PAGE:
Emmaline Jurgena and Jason Kohout, of Foley & Lardner LLP, have made available for download their article, “Mission-Related Investments under Trust Law,” published in JDSUPRA. The abstract is as follows:
As explored in a previous article, the IRS clarified that mission-related investments (MRIs) will not trigger the private foundation “jeopardy investment” rule (that is, a private foundation cannot make investments that would imperil its ability to conduct charitable activities). Although the definition of “mission-related investments” is somewhat vague, it refers to an investment approach where the primary goal of the investments is to generate income, but where investment choices are influenced by charitable or societal impact (in contrast, a program-related investment’s primary purpose is to advance a charitable purpose as opposed to the production of income). Depending on the exact circumstances, an example of a mission-related investment might be an investment in a small biotechnology start-up that is developing new scientific methods to address a widespread condition or disease. This may be highly risky, but the foundation wants to invest, not only for possible financial gain, but also to support scientific development. In Notice 2015-62, the IRS stated that private foundations may make mission-related investments without triggering the jeopardy investment rule as long as foundations exercise prudence and ordinary business care.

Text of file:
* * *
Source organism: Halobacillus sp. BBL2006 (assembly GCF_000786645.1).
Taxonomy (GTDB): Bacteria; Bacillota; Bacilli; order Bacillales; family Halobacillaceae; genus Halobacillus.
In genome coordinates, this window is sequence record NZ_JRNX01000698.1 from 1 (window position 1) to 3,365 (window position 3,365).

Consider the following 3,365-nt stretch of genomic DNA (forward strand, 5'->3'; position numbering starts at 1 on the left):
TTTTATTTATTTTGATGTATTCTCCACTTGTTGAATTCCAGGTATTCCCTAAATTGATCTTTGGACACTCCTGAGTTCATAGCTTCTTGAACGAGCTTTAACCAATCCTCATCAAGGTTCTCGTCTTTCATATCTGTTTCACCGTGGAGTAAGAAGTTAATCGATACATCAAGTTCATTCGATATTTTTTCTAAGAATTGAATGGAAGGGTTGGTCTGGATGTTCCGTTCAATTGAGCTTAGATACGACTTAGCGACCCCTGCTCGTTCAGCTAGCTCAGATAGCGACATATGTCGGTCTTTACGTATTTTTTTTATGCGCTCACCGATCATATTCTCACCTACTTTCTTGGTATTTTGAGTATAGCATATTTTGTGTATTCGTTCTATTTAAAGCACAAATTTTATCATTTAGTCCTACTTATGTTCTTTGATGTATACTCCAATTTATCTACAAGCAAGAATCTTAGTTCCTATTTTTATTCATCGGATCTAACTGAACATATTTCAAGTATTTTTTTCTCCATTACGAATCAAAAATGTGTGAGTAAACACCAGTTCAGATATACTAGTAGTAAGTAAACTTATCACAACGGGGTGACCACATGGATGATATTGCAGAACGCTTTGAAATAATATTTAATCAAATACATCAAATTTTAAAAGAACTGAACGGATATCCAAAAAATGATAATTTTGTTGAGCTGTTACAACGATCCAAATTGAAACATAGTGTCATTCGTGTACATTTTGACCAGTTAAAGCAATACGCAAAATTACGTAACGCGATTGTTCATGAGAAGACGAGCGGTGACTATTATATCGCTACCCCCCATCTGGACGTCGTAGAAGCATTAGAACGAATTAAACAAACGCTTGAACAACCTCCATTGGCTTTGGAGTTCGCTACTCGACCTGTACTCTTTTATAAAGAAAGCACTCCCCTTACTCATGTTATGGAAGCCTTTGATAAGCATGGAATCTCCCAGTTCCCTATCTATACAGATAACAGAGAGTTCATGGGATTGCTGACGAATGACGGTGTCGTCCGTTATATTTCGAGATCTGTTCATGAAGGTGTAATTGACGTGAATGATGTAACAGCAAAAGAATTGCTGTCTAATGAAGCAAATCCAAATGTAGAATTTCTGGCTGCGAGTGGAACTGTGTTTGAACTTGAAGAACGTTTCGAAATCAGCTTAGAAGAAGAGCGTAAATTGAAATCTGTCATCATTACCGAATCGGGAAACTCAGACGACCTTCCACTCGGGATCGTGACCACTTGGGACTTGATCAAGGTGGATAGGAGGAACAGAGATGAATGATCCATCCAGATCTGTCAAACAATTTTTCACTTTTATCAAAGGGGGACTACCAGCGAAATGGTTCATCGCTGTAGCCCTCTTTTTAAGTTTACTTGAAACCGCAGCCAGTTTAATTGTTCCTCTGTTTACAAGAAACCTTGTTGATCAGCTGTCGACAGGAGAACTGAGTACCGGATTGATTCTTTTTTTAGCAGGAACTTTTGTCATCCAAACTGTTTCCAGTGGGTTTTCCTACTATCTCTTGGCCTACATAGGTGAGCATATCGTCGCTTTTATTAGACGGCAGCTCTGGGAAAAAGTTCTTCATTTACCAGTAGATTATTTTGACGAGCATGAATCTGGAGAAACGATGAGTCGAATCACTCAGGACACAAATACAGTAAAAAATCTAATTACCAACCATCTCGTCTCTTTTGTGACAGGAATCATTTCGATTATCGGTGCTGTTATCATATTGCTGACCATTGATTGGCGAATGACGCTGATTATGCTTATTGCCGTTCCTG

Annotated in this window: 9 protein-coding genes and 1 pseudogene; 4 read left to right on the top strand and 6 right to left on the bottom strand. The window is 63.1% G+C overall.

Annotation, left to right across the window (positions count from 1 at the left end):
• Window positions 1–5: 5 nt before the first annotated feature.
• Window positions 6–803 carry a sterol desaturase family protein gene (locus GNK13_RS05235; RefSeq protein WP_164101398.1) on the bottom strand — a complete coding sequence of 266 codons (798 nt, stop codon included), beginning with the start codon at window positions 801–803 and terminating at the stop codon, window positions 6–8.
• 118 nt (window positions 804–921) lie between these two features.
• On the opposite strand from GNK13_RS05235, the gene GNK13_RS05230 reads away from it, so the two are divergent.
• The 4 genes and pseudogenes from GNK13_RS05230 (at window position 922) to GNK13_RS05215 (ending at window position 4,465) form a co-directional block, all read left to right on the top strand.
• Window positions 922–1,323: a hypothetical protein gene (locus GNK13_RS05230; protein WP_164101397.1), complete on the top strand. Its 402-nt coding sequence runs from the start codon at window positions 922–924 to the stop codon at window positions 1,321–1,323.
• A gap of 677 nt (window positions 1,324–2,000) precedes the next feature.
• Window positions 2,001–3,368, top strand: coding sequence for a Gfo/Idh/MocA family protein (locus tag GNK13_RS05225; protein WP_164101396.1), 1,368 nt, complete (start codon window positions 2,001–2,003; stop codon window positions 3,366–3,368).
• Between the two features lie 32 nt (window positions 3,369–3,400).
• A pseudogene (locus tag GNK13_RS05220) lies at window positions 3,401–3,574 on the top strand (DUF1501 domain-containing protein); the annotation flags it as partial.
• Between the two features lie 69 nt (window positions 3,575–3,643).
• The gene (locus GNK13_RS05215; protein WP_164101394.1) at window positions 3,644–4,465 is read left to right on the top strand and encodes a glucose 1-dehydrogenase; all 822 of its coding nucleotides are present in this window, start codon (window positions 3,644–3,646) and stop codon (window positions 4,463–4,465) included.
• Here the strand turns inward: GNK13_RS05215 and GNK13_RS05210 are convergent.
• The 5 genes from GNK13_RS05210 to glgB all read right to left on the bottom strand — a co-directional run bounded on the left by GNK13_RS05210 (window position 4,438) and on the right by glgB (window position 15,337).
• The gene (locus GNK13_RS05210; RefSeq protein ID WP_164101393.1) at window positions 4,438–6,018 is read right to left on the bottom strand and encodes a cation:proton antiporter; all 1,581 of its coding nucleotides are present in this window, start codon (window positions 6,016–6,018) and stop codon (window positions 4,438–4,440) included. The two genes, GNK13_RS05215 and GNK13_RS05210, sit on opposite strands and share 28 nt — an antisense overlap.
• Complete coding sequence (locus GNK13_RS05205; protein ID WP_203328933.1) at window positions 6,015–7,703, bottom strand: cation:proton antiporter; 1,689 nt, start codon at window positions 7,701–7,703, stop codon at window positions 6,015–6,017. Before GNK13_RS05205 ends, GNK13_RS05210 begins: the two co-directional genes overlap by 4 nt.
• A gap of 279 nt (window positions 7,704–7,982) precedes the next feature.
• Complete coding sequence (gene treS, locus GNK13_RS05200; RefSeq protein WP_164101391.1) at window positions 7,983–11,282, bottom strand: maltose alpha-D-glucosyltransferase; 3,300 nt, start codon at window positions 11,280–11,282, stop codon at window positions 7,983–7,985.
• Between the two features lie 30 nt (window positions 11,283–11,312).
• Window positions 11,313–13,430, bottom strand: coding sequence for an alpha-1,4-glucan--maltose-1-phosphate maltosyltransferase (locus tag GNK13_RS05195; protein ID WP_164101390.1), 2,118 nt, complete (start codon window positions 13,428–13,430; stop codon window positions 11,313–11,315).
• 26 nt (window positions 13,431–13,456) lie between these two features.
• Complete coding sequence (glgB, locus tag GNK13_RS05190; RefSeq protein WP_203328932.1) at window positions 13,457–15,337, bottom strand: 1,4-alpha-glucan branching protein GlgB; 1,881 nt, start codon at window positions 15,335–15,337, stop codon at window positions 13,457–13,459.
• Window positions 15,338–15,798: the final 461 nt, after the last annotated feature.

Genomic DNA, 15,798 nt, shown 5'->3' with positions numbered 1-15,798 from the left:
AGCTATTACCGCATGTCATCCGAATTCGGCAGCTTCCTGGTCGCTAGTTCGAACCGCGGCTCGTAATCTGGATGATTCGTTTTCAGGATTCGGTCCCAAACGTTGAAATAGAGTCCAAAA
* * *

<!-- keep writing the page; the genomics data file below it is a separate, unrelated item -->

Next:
Posted by Elise Kim, Managing Associate Editor, Wealth Strategies Journal.